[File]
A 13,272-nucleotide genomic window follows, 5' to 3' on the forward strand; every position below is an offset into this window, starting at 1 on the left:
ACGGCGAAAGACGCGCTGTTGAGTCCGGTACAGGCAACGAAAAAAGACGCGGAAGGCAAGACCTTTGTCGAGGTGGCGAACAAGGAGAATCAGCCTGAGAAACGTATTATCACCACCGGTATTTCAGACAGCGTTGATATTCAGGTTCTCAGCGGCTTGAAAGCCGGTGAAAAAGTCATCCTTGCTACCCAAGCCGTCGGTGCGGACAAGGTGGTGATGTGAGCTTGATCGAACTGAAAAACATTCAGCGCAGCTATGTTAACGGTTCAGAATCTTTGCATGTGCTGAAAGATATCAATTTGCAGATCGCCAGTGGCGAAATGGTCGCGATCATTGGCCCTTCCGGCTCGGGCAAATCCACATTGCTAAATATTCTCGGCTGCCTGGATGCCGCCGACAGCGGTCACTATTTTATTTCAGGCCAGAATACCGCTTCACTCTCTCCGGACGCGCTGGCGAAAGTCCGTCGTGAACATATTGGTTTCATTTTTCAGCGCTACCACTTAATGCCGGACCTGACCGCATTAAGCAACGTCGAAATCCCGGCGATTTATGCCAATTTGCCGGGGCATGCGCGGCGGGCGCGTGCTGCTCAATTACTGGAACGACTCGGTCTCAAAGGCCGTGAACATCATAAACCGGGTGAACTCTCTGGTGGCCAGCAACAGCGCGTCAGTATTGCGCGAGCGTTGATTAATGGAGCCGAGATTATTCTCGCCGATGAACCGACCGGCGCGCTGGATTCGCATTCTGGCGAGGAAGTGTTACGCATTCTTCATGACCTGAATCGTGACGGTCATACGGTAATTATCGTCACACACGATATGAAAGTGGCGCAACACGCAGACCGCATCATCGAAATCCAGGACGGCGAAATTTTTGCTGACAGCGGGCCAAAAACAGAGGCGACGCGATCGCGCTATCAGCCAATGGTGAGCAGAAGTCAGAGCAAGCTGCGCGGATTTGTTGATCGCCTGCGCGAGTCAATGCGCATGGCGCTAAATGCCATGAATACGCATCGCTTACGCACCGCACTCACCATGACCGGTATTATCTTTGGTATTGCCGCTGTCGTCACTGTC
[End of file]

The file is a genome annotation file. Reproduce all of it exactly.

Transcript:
A 13,272-nucleotide genomic window follows, 5' to 3' on the forward strand; every position below is an offset into this window, starting at 1 on the left:
ACGGCGAAAGACGCGCTGTTGAGTCCGGTACAGGCAACGAAAAAAGACGCGGAAGGCAAGACCTTTGTCGAGGTGGCGAACAAGGAGAATCAGCCTGAGAAACGTATTATCACCACCGGTATTTCAGACAGCGTTGATATTCAGGTTCTCAGCGGCTTGAAAGCCGGTGAAAAAGTCATCCTTGCTACCCAAGCCGTCGGTGCGGACAAGGTGGTGATGTGAGCTTGATCGAACTGAAAAACATTCAGCGCAGCTATGTTAACGGTTCAGAATCTTTGCATGTGCTGAAAGATATCAATTTGCAGATCGCCAGTGGCGAAATGGTCGCGATCATTGGCCCTTCCGGCTCGGGCAAATCCACATTGCTAAATATTCTCGGCTGCCTGGATGCCGCCGACAGCGGTCACTATTTTATTTCAGGCCAGAATACCGCTTCACTCTCTCCGGACGCGCTGGCGAAAGTCCGTCGTGAACATATTGGTTTCATTTTTCAGCGCTACCACTTAATGCCGGACCTGACCGCATTAAGCAACGTCGAAATCCCGGCGATTTATGCCAATTTGCCGGGGCATGCGCGGCGGGCGCGTGCTGCTCAATTACTGGAACGACTCGGTCTCAAAGGCCGTGAACATCATAAACCGGGTGAACTCTCTGGTGGCCAGCAACAGCGCGTCAGTATTGCGCGAGCGTTGATTAATGGAGCCGAGATTATTCTCGCCGATGAACCGACCGGCGCGCTGGATTCGCATTCTGGCGAGGAAGTGTTACGCATTCTTCATGACCTGAATCGTGACGGTCATACGGTAATTATCGTCACACACGATATGAAAGTGGCGCAACACGCAGACCGCATCATCGAAATCCAGGACGGCGAAATTTTTGCTGACAGCGGGCCAAAAACAGAGGCGACGCGATCGCGCTATCAGCCAATGGTGAGCAGAAGTCAGAGCAAGCTGCGCGGATTTGTTGATCGCCTGCGCGAGTCAATGCGCATGGCGCTAAATGCCATGAATACGCATCGCTTACGCACCGCACTCACCATGACCGGTATTATCTTTGGTATTGCCGCTGTCGTCACTGTC